A sextuple bond is a type of covalent bond involving 12 bonding electrons and in which the bond order is 6. The only known molecules with true sextuple bonds are the diatomic dimolybdenum (Mo2) and ditungsten (W2), which exist in the gaseous phase and have boiling points of 4,639 °C (8,382 °F) and 5,930 °C (10,710 °F) respectively.
Roos et al argue that no stable element can form bonds of higher order than a sextuple bond, because the latter corresponds to a hybrid of the s orbital and all five d orbitals, and f orbitals contract too close to the nucleus to bond in the lanthanides. Indeed, quantum mechanical calculations have revealed that the dimolybdenum bond is formed by a combination of two σ bonds, two π bonds and two δ bonds. (Also, the σ and π bonds contribute much more significantly to the sextuple bond than the δ bonds.)
Although no φ bonding has been reported for transition metal dimers, it is predicted that if any sextuply-bonded actinides were to exist, at least one of the bonds would likely be a φ bond as in quintuply-bonded diuranium and dineptunium. No sextuple bond has been observed in lanthanides or actinides.
For the majority of elements, even the possibility of a sextuple bond is foreclosed, because the d electrons ferromagnetically couple, instead of bonding. The only known exceptions are dimolybdenum and ditungsten.
The formal bond order of a molecule is half the number of bonding electrons surplus to antibonding electrons; for a typical molecule, it attains exclusively integer values. A full quantum treatment requires a more nuanced picture, in which electrons may exist in a superposition, contributing fractionally to both bonding and antibonding orbitals. In a formal sextuple bond, there would be P = 6 different electron pairs; an effective sextuple bond would then have all six contributing almost entirely to bonding orbitals.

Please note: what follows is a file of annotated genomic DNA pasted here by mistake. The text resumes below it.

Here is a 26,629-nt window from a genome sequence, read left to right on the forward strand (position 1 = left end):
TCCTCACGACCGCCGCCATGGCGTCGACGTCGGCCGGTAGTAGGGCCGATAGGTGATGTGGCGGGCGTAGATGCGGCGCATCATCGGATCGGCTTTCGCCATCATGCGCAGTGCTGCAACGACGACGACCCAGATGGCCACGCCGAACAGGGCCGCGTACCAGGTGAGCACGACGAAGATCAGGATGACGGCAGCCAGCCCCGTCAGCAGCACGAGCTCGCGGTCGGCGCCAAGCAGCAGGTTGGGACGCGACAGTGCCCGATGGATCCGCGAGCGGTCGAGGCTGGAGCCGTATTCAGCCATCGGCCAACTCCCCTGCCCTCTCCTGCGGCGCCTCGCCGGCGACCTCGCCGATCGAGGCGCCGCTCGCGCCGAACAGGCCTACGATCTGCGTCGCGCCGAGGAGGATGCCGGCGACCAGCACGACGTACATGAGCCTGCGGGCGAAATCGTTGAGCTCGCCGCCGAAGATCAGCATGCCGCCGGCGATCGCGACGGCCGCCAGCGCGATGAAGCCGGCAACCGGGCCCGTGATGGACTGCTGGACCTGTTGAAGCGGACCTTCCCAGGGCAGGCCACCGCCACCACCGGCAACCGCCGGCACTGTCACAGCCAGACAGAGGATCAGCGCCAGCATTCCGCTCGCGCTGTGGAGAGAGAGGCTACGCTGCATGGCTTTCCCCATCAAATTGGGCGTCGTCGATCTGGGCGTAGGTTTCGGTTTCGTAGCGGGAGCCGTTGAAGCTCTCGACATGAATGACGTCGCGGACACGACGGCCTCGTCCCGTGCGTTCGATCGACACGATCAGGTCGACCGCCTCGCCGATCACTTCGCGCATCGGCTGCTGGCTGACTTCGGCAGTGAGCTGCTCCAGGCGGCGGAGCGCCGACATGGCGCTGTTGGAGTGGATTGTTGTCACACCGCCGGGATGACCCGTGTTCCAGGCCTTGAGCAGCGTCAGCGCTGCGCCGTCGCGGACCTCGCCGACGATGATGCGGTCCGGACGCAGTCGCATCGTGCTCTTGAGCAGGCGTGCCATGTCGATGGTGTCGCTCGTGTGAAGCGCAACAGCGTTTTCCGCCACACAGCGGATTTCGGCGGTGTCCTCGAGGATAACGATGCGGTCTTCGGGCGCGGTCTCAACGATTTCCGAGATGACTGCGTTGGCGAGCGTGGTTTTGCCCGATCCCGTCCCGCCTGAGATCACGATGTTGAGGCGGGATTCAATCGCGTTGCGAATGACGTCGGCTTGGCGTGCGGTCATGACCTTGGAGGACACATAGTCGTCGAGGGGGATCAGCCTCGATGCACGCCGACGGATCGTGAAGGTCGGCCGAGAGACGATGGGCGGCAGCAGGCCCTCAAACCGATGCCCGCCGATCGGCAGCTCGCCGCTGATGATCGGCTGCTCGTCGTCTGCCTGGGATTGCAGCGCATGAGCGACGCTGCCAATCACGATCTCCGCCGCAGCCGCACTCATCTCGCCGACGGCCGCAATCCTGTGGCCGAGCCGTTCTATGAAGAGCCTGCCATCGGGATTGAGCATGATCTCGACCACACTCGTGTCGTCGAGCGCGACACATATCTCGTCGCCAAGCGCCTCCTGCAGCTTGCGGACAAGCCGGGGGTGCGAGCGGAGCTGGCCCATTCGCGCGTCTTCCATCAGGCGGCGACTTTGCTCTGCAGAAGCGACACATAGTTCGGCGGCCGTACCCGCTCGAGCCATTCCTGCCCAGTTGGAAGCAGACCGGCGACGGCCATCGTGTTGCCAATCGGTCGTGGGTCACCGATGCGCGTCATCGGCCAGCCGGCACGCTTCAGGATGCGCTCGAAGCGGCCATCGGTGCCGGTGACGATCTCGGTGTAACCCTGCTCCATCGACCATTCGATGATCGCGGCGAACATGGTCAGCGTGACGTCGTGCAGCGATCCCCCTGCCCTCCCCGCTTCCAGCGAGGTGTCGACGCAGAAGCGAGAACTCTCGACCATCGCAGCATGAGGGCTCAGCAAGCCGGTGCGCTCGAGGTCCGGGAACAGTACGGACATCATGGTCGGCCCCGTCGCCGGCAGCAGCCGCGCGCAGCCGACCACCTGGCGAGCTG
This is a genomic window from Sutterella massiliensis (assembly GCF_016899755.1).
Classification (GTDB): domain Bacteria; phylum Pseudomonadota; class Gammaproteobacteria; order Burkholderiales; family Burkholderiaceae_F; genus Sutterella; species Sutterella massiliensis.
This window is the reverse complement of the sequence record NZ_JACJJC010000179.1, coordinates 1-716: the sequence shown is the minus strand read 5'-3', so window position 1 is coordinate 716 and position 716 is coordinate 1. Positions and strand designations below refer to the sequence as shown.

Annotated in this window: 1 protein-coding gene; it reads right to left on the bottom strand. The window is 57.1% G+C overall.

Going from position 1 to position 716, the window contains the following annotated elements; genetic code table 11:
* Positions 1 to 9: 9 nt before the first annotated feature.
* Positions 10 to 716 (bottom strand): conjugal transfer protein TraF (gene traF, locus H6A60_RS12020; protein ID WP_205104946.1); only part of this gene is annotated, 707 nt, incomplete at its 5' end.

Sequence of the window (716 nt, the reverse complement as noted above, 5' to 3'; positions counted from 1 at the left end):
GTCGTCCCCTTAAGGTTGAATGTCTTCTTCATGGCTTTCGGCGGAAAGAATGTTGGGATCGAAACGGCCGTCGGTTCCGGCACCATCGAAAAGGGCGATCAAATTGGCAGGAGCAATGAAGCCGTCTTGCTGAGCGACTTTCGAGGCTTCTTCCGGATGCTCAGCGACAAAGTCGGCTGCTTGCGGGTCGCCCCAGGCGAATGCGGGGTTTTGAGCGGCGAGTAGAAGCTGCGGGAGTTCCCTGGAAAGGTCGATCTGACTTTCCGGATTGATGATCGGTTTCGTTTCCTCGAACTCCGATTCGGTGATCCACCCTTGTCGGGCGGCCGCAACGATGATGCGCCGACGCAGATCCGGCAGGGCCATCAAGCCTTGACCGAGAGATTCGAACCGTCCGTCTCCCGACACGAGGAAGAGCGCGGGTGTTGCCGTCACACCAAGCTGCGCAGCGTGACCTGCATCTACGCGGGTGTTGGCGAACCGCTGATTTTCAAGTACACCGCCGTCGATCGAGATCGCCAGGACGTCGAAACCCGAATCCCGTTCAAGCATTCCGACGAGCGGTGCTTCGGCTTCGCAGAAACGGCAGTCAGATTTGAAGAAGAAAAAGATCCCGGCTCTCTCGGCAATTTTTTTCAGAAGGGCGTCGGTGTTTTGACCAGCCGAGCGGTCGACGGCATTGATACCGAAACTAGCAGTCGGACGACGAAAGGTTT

In Roos et al's calculations, the effective bond order could be determined by the formula
Dimolybdenum and ditungsten are the only molecules with effective bond orders above 5, with a quintuple bond and a partially formed sixth covalent bond. Dichromium, while formally described as having a sextuple bond, is best described as a pair of chromium atoms with all electron spins exchange-coupled to each other.
While diuranium is also formally described as having a sextuple bond, relativistic quantum mechanical calculations have determined it to be a quadruple bond with four electrons ferromagnetically coupled to each other rather than in two formal bonds. Previous calculations on diuranium did not treat the electronic molecular Hamiltonian relativistically and produced higher bond orders of 4.2 with two ferromagnetically coupled electrons.
Known instances: dimolybdenum and ditungsten
Laser evaporation of a molybdenum sheet at low temperatures (7 K) produces gaseous dimolybdenum (Mo2). The resulting molecules can then be imaged with, for instance, near-infrared spectroscopy or UV spectroscopy.